“We don’t see things as they are, we see them as we are.”
The world can be a prison. But it can just as easily be a playground. Given the choice, I’d pick the playground.
Start by asking questions…
Everything that feels rubbish, unfair, unjust, stacked against you, shit in any way… pick it apart. Dissect it. Float the possibility that you could be wrong – that there is more possible one way to look at things.
Do this for a while, and you’ll find that the only person making the world a prison was you all along.
That feeling of being in a hurry to get where you’re going, or even to figure out just exactly where you’re going so you can hurry up and get there?
Another choice is the one to – so long as you can manage to keep your head above water – explore. See where life takes you.
Not sit about. Not mooch. Not do nothing.
Explore. Take in as much of the world as you can. Let your mind go crazy connecting the dots behind the scenes.
I would wager that the life you’ll be living after just a few months of being a little bit more open and exploratory will shit all over the alternative – desperately, fearfully picking some arbitrary direction because “that’s what you’re meant to do.”
If you know in your heart just what you were meant to do and how to do it, don’t let me stop you. But if you don’t, let yourself do some wandering.
Today’s song: Flying Theme (from “E.T. the Extra-Terrestrial”) by John Williams
Some say it’s a good idea to imagine what your life would be like if you never had to worry about money again – if that part of your existence was “sorted” forever, how would you spend your time?
It’s an okay idea. But there’s a much more powerful one:
What would you do if you were always going to be broke?
You won’t come up with the same answers as when you imagined having infinite money. Your mind will strip away any of those ideas that revolved around second-hand ambition or desires you inherited from others around you, and lead you to some deeper, more personal, genuinely fulfilling answers.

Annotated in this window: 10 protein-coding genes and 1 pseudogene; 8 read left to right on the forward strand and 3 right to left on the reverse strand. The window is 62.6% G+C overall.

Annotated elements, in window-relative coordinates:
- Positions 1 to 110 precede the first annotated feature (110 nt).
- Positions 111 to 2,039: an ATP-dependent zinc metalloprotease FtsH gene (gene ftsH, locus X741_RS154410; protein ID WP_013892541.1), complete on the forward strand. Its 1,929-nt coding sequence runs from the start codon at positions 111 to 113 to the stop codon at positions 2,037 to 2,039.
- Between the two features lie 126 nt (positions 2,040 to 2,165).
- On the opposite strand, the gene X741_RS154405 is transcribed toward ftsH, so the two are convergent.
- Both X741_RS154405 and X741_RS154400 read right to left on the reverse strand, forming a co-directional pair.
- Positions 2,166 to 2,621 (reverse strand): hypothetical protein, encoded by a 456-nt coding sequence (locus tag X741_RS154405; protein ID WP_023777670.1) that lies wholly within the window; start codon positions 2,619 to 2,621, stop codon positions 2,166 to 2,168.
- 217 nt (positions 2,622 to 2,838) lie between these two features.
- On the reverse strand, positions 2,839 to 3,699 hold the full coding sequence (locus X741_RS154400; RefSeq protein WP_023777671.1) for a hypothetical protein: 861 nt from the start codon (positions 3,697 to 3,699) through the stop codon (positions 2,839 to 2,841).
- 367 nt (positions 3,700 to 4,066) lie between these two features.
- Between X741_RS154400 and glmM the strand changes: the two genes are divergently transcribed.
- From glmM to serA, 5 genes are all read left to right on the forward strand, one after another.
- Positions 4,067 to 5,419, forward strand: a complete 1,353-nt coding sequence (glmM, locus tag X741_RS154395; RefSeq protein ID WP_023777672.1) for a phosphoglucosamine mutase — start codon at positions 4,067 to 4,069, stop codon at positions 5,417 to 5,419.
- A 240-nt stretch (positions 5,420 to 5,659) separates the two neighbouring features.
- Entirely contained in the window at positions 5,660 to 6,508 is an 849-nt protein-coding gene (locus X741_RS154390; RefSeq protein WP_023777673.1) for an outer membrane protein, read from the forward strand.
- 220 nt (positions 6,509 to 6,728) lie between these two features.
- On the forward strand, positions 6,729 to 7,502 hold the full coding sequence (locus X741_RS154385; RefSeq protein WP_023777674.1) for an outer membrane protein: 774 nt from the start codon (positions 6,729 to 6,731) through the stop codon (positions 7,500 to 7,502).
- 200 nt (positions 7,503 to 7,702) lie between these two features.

Today’s song: I Was in the House When the House Burned Down by Warren Zevon
Everything you need, with which to do the right thing, you have inside you. Right now. At this very moment.
The reason you disagree – that you cannot believe this to be true – is that you misunderstand what is meant by the word need.
You think that before you can truly do the right thing – whatever it might be – that you need more money, more resources, more time, more contacts, more opportunities. And so you allow yourself to continue avoiding your duty to do the right thing.
The only two things you need are the willingness to ask the question “what is the right thing to do here?” and the courage to do whatever answer you get.
Everything else? Cherries on top.
Today’s song:The Ballad of Big Nothing by Elliott Smith.
I watched about 80 minutes of 2001: A Space Odyssey earlier, before my wife woke up and wanted to watch something different.
The half of it I did get to watch blew my mind… yet again. And it made me think about the conundrum that faces everybody with ambition.
We are somewhat grandiose – we want to create something in the world that is as grand and epic in scope as 2001 is. It feels like anything less than that is futile. And yet if we even make an attempt, we seem to inevitably fall short of our great ideals.
One possible solution is to reduce the size of our ambitions – to take on something we are more likely to succeed at. I think this is a terrible idea.
We should make our aims as grand and epic in scope as that film. But we should also realise that both the most enormously magnificent projects and the most mundanely shit ones proceed in exactly the same way – one step at a time.